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Make hatching in AutoCAD easy

Hatching can sometimes be frustrating, so I’ve collected a few hatching tips together, including links to other tips. Think of the collection as your personal hatching helper.

In case you don’t know, a hatch is a pattern of lines and dots that fills an enclosed area.

AutoCAD tips-easy hatching

Create user-defined hatch patterns

When you choose a hatch pattern and apply it, it doesn’t always look the way you want it to. You can try to find a better hatch pattern, but an easy way to deal with this problem is to create a user-defined hatch pattern. A user-defined hatch pattern just lets you specify the angle of the pattern and its scale. Changing the scale is an especially easy way to correct a hatch pattern whose spacing is too close or too wide.

Increasing the scale makes the spacing wider; decreasing the scale makes the spacing closer (narrower). A value of 1 is the default, so to make the lines closer together, use a value that is between 0 and 1.

AutoCAD tips-easy hatching

Start the HATCH command

Before you start hatching, you might want to create a separate layer for the hatch and make it current. When you start the HATCH command (Home tab> Draw panel> Hatch), the Hatch Creation tab appears. Choose the pattern you want from the Pattern panel.

At the Pick internal point or [Select objects/seTtings]: prompt, click inside the closed area or use the Select objects option. An easy way to switch between picking internal points and selecting objects is to right click and choose the option that isn’t current from the shortcut menu. In this example, you would choose Select Objects.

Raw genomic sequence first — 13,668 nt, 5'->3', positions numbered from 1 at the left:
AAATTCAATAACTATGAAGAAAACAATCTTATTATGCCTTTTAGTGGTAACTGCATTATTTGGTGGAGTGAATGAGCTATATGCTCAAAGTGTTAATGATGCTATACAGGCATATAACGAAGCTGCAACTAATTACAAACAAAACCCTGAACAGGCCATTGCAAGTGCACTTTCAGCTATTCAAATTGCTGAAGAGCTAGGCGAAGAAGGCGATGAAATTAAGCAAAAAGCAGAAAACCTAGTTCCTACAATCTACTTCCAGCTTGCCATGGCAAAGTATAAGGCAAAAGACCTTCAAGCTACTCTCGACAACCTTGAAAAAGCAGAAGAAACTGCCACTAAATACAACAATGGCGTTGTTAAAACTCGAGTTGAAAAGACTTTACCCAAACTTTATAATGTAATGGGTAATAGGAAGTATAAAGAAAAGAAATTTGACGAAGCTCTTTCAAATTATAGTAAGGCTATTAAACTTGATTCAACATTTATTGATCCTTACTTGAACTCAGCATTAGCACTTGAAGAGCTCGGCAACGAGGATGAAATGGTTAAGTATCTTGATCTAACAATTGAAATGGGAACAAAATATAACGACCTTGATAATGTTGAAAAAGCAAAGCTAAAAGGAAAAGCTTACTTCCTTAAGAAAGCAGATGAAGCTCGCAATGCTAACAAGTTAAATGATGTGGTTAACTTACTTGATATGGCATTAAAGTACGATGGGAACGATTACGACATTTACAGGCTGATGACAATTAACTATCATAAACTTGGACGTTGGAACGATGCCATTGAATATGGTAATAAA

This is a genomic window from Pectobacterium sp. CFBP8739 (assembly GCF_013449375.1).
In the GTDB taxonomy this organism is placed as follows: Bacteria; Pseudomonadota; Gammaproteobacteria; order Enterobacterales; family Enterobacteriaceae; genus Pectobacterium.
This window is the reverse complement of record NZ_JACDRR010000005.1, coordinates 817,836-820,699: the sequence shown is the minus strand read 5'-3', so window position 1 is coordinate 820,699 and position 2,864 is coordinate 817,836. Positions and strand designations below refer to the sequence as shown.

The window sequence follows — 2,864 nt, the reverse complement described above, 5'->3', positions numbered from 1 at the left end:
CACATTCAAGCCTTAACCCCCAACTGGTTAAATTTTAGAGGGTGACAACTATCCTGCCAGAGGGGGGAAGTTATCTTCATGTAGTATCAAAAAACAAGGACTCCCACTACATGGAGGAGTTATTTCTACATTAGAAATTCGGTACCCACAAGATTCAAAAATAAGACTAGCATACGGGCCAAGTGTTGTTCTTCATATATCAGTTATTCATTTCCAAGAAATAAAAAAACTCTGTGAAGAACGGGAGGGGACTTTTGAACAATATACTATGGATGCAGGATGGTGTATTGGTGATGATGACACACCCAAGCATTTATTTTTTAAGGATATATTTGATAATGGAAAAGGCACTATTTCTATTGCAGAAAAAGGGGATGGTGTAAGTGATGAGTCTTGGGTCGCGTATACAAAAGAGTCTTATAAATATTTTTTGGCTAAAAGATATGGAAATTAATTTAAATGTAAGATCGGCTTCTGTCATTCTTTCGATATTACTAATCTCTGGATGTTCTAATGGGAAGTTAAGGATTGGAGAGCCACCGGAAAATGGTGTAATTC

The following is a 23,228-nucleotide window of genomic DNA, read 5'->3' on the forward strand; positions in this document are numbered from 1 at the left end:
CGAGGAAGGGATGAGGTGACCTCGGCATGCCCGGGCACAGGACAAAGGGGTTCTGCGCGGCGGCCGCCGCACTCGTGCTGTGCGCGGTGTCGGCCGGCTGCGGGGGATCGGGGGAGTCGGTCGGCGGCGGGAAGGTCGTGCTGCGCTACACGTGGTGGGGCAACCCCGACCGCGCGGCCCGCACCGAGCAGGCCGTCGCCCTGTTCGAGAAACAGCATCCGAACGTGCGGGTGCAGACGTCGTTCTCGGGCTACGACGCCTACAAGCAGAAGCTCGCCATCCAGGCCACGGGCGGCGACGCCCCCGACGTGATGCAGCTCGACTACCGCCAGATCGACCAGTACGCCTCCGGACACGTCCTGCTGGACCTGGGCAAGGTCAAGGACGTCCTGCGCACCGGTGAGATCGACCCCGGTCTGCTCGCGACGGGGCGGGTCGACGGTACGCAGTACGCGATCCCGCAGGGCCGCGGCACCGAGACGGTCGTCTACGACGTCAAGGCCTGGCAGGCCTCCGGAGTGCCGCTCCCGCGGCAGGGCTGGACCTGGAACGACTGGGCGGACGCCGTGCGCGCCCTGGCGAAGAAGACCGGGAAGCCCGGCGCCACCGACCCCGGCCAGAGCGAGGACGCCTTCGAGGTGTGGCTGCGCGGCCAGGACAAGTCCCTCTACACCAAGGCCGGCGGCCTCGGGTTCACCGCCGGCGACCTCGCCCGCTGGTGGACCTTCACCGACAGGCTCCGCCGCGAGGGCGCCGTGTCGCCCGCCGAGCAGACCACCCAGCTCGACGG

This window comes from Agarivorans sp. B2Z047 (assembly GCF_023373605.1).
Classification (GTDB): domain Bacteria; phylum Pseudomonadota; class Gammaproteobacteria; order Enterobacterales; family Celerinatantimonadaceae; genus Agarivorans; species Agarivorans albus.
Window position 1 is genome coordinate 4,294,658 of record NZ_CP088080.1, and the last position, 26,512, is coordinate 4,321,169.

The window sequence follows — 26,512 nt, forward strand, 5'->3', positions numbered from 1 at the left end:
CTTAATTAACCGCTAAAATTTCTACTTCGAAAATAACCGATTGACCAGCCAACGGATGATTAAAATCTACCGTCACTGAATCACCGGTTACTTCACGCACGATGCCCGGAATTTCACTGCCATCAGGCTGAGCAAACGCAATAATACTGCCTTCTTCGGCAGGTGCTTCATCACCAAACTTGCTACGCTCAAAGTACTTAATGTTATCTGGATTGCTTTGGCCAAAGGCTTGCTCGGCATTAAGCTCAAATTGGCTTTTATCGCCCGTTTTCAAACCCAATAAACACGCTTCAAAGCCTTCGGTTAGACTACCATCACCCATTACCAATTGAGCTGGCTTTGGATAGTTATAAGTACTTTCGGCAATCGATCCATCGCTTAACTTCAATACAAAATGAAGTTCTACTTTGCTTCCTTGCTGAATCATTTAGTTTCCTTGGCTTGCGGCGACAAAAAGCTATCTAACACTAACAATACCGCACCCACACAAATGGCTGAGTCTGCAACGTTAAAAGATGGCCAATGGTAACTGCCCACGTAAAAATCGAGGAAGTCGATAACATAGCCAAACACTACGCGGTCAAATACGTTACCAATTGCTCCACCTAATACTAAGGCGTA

AutoCAD tips-easy hatching

For more information, see the older (but updated) tip, “Easy hatching.”

Define the enclosed area properly

Sometimes, AutoCAD won’t hatch the right area. Here are some hints for defining the enclosed area:

Franck Wallez advises drawing with polylines, instead of with lines. One reason is that they make specifying an enclosed area easier. If your enclosed area is complex, use the BOUNDARY or REGION commands to create a closed area.

If you’re enclosed area has gaps, AutoCAD has a solution. See my tip, “Dealing with gaps.”

Customize your hatches

A user-defined hatch may not give you enough flexibility. In that case, you can build your own hatch patterns. See “Creating custom hatch patterns” for the details.

Top Customization Tips Every AutoCAD? User Should KnowTop Customization Tips Every AutoCAD User Should Know
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A minor customization is to specify the hatch origin. For example, if you’re filling in a wall with a brick hatch, you may want the brick pattern to start at the lower-left corner.  See the tip, “Control hatch origin.”

Another minor customization is to control islands, which are embedded shapes. See the tip, “Manage embedded shapes (islands) when hatching in AutoCAD” for more information.

What about paper space?

When you display your hatches in paper space, you may be in for a rude surprise.Your hatches in scaled viewports no longer have the right spacing! The solution is to make your hatches annotative. To do so, click the Annotative button in the  Hatch Creation tab’s Options panel.